Costa Mesa Planning Commission backs making local needle exchange ban permanent
Despite some concerns that the justification was flimsy, the Costa Mesa Planning Commission agreed Monday that the city should make its ban on needle exchange programs permanent.
The prohibition, which has been in place since August under an urgency ordinance, will now head to the City Council for review.
The rationale for the restriction centers on Costa Mesa already being a substance abuse recovery hotspot, city staff told the commission.
“Our concerns and our study of this is that bringing a clean-needle exchange program to Costa Mesa carries a risk of undermining the efforts of both the sober-living community and the city,” said Barry Curtis, the city’s economic and development services director.
The commission voted 6-1 to codify the ban, but it wasn’t immediately convinced. Commissioner Kedarious Colbert, who cast the dissenting vote, pressed Curtis for scholarly research backing up the city’s assumptions.
Curtis said staff didn’t have any but that the risk was obvious.
“I think it’s pretty self-apparent that introducing needle exchange programs in proximity to sober-living and recovery homes is introducing a complexity to that process that … in discussions with some of the members of that community, we believe, is counterproductive to the goal of that community,” he said.
The existing ban was put in place in response to the California Department of Public Health’s approval of a proposal from the Orange County Needle Exchange Program to distribute syringes and other supplies on West 17th Street between Whittier Avenue and the city boundary, as well as in parts of Anaheim, Orange and Santa Ana. Orange and Anaheim also have banned such programs.
Costa Mesa is part of an ongoing lawsuit seeking to stop the mobile needle exchange service. The Orange County Needle Exchange Program filed a countersuit against Costa Mesa, Orange and Anaheim in June, claiming their bans conflict with California law allowing needle exchanges to operate anywhere in the state.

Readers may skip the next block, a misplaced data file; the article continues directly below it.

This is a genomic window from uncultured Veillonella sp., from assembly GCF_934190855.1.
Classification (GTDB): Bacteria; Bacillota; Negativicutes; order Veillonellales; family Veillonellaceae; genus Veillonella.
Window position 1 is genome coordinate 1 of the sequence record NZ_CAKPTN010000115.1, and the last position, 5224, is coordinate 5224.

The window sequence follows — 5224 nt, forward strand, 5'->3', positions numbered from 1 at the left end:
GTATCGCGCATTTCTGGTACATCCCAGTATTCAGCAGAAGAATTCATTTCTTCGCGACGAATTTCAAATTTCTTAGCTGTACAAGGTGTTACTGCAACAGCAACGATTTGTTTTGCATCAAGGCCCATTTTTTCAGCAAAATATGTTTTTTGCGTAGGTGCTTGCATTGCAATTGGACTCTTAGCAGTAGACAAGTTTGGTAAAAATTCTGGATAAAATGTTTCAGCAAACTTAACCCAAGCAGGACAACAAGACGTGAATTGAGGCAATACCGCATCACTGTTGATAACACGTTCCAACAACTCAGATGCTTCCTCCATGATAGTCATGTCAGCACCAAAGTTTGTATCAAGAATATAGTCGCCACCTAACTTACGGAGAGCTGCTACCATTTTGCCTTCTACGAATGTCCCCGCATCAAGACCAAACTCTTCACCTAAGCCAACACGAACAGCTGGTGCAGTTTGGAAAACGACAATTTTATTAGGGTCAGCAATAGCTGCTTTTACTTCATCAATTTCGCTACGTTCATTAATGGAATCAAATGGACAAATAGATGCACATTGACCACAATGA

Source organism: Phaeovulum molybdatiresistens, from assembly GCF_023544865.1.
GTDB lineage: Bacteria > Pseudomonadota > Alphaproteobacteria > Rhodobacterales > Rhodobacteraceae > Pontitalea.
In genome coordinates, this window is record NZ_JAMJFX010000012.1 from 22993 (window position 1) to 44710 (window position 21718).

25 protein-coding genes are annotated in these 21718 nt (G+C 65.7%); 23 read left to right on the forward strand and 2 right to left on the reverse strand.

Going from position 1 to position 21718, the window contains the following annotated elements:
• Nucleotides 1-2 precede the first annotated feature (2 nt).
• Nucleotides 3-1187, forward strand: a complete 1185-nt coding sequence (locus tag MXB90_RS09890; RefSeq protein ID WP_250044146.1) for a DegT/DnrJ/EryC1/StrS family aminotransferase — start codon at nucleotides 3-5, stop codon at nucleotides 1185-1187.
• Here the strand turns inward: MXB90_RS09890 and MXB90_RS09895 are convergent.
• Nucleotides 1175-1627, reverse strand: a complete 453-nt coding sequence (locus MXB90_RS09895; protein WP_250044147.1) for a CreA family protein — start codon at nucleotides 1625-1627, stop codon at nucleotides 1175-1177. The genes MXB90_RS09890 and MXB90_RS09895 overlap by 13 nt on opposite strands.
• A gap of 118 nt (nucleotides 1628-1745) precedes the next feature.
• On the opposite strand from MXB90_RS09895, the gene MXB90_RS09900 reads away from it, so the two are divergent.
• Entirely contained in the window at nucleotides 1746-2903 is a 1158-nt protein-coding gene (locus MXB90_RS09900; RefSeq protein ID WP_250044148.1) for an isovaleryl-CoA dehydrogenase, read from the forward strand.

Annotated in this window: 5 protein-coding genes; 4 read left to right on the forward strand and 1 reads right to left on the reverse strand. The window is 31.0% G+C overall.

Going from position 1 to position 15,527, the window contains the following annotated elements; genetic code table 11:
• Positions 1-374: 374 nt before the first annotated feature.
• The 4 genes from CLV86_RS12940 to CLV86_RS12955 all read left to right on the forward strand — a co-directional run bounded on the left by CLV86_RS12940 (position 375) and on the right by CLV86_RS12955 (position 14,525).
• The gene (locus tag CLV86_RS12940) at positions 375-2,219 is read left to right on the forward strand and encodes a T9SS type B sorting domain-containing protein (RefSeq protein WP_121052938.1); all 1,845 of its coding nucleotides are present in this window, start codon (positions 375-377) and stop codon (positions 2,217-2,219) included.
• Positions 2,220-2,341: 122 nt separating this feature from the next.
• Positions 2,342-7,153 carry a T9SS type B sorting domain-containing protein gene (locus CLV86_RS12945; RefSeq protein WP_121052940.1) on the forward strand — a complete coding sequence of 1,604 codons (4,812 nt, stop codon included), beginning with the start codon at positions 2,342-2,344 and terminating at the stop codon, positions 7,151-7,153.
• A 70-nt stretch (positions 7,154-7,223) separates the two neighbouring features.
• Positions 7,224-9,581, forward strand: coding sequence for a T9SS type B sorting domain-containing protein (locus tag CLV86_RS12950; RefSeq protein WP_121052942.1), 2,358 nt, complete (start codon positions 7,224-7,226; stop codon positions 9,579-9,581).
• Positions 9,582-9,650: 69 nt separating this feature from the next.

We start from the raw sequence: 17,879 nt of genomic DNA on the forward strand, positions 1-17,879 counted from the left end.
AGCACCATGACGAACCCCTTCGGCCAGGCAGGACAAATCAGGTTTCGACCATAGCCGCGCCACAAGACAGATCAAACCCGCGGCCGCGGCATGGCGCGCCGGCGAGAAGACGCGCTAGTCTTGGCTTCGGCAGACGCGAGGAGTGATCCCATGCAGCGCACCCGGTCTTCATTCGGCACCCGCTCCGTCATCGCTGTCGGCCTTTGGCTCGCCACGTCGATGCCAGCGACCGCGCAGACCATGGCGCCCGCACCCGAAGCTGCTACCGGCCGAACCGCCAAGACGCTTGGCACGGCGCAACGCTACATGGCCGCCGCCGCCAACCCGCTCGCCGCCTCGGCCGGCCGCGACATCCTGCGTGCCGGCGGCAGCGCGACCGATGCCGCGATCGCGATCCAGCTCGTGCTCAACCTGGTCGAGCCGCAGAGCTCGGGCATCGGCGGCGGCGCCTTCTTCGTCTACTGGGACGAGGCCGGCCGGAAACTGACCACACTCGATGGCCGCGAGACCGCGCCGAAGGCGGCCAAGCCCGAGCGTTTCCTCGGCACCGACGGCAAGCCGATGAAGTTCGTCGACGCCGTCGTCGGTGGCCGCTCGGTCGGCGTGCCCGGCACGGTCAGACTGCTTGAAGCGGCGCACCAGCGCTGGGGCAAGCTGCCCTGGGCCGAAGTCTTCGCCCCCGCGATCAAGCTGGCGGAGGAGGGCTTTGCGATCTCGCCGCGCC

Supporters of such programs say they can help prevent the spread of diseases such as HIV and Hepatitis C among intravenous drug users by providing clean needles.
No representatives of the needle exchange program or the addiction recovery industry spoke during Monday’s meeting.
Commission Vice Chairman Jeffrey Harlan said the rationale for firming up the ban was “skimpy.”
“The fact that the reasoning is based on a presumed protection of the sober-living community may be true,” he said. “Without having some evidence from them or some testimony, I can’t really sign off on the idea that it necessarily undermines their efforts.”
Despite some trepidation about the city’s research, Commissioner Carla Navarro Woods said she was clear about community concerns and asked whether the city had considered other measures like more sharps disposal sites.
Chairman Byron de Arakal said he has “no confidence at all that these needles will be returned” and wondered where drug users would go once they had their clean syringes.
“Do they just camp out until the high wears off, turn in the needle and go get another one?” he said.
That also was a fear of city staff, which anticipated active drug users being drawn to Costa Mesa.
Colbert pointed out that the state health department said that isn’t likely, but Curtis was skeptical, citing the number of used hypodermic needles swept from the Santa Ana River bed after the county cleared out a sprawling homeless encampment there last year.
“We have disagreed with the state pretty much across the board on this issue,” Curtis said.
The City Council could take up the proposed code amendment as early as Aug. 6.
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